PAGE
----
Three days after starting as communications director for Rep. Robert Aderholt, Anne Marie Malecha had to deal with the aftermath of tornadoes in the Alabama district.
When you start work during a recess week, it’s supposed to be easy. Get your email set up. Introduce yourself to people. Settle in to your new desk.
That’s what Anne Marie Malecha expected.
Then the tornadoes hit.
It was her third day as the communications director for Rep. Robert Aderholt (R-Ala.) when the office was thrown into full-crisis mode as it dealt with one of the deadliest tornado disasters in years.
“I was going to send all these emails, make sure people know who I am, reach out and say, ‘This is my plan going forward,’ and then” — Malecha snapped her fingers — “All of the sudden, it was, ‘Here’s what you do.’”
The 24-year-old spent the next few days working with Aderholt’s district office, contacting Alabama media outlets and making sure constituents were registered with the Federal Emergency Management Agency.
“It’s a hell of a way to start,” she said.
Lucky for Malecha, she isn’t new to working in the political field.
After growing up in Madison, Wis. — which was a political education in itself, with Tommy Thompson (R) at the helm as governor — Malecha attended the University of Minnesota, where she studied political science, strategic communications and international business.
Her first brush with Washington, D.C., life was when she interned with the National Association of Broadcasters in 2008. When her internship ended, she began working for then-Rep. Jim Ramstad (R-Minn.), who represented the area her parents had moved to.
Malecha moved to D.C. shortly afterward to work for Rep. Ted Poe (R-Texas) as a staff assistant specializing in new media, which was the “beginning of Poe in the virtual world,” she likes to say. She quickly moved up to legislative clerk in new media.
While she was in that role, she toyed with the idea of switching over to legislative work as opposed to communications work.
“Do I want to write laws that are never going to get enacted?” she said. “I like immediate results. You get more of that in the press world ... though sometimes it’s not a good thing.”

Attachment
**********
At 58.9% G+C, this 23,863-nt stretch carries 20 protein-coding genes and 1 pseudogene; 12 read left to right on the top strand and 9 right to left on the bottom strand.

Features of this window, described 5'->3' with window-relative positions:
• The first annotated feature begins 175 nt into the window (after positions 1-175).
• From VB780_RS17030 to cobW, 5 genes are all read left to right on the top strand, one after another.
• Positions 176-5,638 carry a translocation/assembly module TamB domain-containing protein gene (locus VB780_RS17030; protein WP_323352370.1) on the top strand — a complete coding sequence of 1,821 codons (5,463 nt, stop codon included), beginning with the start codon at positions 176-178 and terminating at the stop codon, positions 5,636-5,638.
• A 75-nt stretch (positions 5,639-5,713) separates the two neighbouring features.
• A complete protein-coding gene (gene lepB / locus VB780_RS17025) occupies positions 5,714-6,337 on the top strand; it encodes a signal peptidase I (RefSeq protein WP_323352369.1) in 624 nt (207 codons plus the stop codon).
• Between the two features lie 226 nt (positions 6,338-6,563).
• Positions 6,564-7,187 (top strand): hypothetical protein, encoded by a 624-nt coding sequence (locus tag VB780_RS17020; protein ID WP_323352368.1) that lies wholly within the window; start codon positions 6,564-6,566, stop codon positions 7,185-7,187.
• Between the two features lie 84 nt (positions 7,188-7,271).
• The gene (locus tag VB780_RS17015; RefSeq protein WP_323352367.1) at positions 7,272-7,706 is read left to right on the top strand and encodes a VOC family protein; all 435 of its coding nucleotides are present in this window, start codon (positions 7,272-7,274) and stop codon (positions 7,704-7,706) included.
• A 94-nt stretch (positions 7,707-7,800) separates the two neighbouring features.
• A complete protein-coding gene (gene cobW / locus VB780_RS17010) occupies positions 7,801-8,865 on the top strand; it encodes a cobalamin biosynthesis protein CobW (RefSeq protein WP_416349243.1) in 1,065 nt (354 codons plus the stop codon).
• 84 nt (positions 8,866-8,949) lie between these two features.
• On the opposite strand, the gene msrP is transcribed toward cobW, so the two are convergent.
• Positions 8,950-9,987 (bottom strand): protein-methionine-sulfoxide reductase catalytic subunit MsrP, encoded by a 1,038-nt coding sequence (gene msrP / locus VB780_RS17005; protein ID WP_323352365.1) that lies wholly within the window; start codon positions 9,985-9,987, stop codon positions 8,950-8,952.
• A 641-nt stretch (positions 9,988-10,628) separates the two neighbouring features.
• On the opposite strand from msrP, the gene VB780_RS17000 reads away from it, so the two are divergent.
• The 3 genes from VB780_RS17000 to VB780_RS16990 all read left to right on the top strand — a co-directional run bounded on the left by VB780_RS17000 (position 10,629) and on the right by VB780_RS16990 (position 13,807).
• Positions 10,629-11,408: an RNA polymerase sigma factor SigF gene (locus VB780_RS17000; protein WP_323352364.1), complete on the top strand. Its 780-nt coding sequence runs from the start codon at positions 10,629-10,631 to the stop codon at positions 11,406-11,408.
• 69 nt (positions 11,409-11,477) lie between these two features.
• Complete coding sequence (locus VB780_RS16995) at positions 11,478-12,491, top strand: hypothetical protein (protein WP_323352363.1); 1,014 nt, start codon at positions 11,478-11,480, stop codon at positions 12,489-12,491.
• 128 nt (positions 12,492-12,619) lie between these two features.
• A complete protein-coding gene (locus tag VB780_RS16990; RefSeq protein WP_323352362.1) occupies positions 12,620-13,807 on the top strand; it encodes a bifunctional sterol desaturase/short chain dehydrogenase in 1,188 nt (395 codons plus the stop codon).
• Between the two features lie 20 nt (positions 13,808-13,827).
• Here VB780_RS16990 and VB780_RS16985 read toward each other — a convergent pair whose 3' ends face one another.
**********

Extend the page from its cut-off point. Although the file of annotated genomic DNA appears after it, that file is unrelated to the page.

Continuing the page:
Malecha then returned to Minnesota politics, working as press secretary for Rep. Erik Paulsen (R), who represents her parents’ district.
She landed the job in Aderholt’s office through people she knew in Hill circles. For Malecha, it was a way to see how the Hill worked from the perspective of a Congressional office under a Representative who has been in office for more than a few years — especially when that Member is on the House Appropriations Committee and is chairman of its Subcommittee on Homeland Security.
“It’s a different kind of animal, and it’s a new challenge for me,” she said.
Don’t paint her as the typical staffer, though.
“I think because I’m not in the [legislative] world and I’m not pushing things through, I didn’t have these idealistic goals in coming here that I was going to change the world,” she said. “If I can help a couple people along the way, great.”
Malecha never thought she would end up working on the Hill, but one story she shares seems to indicate otherwise. As a child, she and her parents visited D.C. to see then-Rep. Scott Klug (R-Wis.), an old friend of her mother’s. A photo was taken of Malecha sitting at Klug’s desk in the Rayburn House Office Building.
That photo now sits on Malecha’s own desk in Rayburn.
“I look at that picture and think, ‘I never in a million years thought I’d end up here,’” she said. “When you make the drive in from [Reagan National Airport] and you start to see the monuments and the Capitol ... I pinch myself and think, ‘Wow, I’m here. I’m doing this. This is great.’”
Submit news of hires and promotions on Capitol Hill to Hill Climbers here.
James Jones, communications director for DC Vote, tapes a "DC Constituents Service Day" sign on the wall as he stands with other DC residents outside of Rep. Andy Harris's office on Capitol Hill to protest Harris' actions against D.C.'s marijuana laws on Thursday, July 24, 2014. DC Vote encouraged DC residents to bring their complaints about city services to the Maryland congressman.